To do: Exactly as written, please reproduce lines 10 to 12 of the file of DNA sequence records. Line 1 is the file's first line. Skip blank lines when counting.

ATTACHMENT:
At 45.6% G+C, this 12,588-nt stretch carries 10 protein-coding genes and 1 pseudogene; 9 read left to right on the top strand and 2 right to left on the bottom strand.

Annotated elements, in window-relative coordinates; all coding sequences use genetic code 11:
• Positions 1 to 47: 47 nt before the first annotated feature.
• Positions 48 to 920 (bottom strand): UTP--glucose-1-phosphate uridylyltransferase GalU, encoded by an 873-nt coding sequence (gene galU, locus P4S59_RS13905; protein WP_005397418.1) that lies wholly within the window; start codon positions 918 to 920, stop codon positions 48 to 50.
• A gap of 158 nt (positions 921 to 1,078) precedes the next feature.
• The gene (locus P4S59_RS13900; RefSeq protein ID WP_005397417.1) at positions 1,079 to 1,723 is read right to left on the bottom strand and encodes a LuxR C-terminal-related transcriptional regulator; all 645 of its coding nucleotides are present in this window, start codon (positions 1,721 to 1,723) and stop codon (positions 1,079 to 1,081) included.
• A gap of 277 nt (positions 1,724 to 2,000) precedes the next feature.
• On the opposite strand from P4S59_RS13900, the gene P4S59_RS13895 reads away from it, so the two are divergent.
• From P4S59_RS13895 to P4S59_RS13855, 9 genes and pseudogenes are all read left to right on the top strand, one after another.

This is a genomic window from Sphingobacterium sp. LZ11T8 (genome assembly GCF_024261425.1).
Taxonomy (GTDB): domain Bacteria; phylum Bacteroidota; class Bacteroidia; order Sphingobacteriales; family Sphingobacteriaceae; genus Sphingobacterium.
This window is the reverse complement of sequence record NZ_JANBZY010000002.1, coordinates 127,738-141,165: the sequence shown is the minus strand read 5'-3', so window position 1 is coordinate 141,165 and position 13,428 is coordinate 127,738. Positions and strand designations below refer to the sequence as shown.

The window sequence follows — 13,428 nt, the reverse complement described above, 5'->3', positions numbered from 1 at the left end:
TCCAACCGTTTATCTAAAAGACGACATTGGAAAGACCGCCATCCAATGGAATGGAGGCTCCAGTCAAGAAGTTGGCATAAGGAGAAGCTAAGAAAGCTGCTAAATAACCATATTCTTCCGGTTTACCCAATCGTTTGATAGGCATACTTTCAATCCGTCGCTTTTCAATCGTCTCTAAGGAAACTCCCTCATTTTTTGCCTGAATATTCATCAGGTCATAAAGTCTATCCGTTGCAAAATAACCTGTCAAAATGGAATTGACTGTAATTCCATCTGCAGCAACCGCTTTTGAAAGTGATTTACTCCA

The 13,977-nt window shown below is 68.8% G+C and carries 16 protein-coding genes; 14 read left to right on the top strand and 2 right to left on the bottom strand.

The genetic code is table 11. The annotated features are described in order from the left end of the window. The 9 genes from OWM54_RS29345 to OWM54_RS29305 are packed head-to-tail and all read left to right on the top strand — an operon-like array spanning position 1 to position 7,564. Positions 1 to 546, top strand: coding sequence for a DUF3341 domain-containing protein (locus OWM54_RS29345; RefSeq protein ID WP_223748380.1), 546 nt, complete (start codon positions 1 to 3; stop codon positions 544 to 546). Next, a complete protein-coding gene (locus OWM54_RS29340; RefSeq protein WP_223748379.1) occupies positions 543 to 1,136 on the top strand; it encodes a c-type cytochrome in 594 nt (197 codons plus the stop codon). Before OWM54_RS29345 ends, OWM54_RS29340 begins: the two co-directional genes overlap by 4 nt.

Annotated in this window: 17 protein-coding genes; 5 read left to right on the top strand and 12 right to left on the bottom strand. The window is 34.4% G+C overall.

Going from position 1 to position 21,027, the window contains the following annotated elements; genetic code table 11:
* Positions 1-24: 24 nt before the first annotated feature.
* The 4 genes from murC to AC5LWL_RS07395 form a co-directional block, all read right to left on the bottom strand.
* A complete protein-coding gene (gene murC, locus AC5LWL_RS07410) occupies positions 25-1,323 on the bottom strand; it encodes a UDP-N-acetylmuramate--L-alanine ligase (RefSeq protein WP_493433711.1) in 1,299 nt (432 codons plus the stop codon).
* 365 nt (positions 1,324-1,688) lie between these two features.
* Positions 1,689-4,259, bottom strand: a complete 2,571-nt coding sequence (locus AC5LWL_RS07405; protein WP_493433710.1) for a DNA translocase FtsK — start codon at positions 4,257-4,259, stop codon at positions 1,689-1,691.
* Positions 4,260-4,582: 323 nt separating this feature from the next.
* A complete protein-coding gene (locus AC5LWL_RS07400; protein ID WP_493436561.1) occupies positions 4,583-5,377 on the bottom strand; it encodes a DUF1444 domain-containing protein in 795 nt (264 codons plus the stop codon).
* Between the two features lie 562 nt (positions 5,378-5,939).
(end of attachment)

This is a genomic window from Sphingobacterium sp. LZ11T8 (genome assembly GCF_024261425.1).
Taxonomy (GTDB): domain Bacteria; phylum Bacteroidota; class Bacteroidia; order Sphingobacteriales; family Sphingobacteriaceae; genus Sphingobacterium.
This window is the reverse complement of sequence record NZ_JANBZY010000002.1, coordinates 127,738-141,165: the sequence shown is the minus strand read 5'-3', so window position 1 is coordinate 141,165 and position 13,428 is coordinate 127,738. Positions and strand designations below refer to the sequence as shown.